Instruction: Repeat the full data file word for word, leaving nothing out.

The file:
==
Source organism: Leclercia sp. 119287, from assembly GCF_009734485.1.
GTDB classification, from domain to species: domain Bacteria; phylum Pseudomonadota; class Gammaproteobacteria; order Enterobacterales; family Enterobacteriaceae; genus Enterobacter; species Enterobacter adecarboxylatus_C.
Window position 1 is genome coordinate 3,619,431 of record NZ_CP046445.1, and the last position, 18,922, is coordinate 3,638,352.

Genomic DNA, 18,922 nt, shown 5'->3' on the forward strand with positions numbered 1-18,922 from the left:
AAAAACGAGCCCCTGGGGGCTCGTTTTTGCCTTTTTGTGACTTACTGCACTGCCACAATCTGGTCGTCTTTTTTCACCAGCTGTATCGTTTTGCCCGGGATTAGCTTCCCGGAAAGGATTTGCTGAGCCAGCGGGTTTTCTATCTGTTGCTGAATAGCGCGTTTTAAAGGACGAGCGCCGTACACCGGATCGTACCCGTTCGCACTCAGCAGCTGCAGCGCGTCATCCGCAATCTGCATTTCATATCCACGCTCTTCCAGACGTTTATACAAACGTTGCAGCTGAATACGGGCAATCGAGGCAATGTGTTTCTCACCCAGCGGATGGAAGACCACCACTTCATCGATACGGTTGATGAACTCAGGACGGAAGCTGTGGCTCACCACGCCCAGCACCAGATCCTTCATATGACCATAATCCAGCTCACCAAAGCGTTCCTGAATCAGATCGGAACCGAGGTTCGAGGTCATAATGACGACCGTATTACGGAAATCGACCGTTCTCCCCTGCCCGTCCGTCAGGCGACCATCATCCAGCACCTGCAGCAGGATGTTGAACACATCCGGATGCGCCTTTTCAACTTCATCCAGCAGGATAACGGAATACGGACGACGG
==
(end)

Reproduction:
Source organism: Leclercia sp. 119287, from assembly GCF_009734485.1.
GTDB classification, from domain to species: domain Bacteria; phylum Pseudomonadota; class Gammaproteobacteria; order Enterobacterales; family Enterobacteriaceae; genus Enterobacter; species Enterobacter adecarboxylatus_C.
Window position 1 is genome coordinate 3,619,431 of record NZ_CP046445.1, and the last position, 18,922, is coordinate 3,638,352.

Genomic DNA, 18,922 nt, shown 5'->3' on the forward strand with positions numbered 1-18,922 from the left:
AAAAACGAGCCCCTGGGGGCTCGTTTTTGCCTTTTTGTGACTTACTGCACTGCCACAATCTGGTCGTCTTTTTTCACCAGCTGTATCGTTTTGCCCGGGATTAGCTTCCCGGAAAGGATTTGCTGAGCCAGCGGGTTTTCTATCTGTTGCTGAATAGCGCGTTTTAAAGGACGAGCGCCGTACACCGGATCGTACCCGTTCGCACTCAGCAGCTGCAGCGCGTCATCCGCAATCTGCATTTCATATCCACGCTCTTCCAGACGTTTATACAAACGTTGCAGCTGAATACGGGCAATCGAGGCAATGTGTTTCTCACCCAGCGGATGGAAGACCACCACTTCATCGATACGGTTGATGAACTCAGGACGGAAGCTGTGGCTCACCACGCCCAGCACCAGATCCTTCATATGACCATAATCCAGCTCACCAAAGCGTTCCTGAATCAGATCGGAACCGAGGTTCGAGGTCATAATGACGACCGTATTACGGAAATCGACCGTTCTCCCCTGCCCGTCCGTCAGGCGACCATCATCCAGCACCTGCAGCAGGATGTTGAACACATCCGGATGCGCCTTTTCAACTTCATCCAGCAGGATAACGGAATACGGACGACGG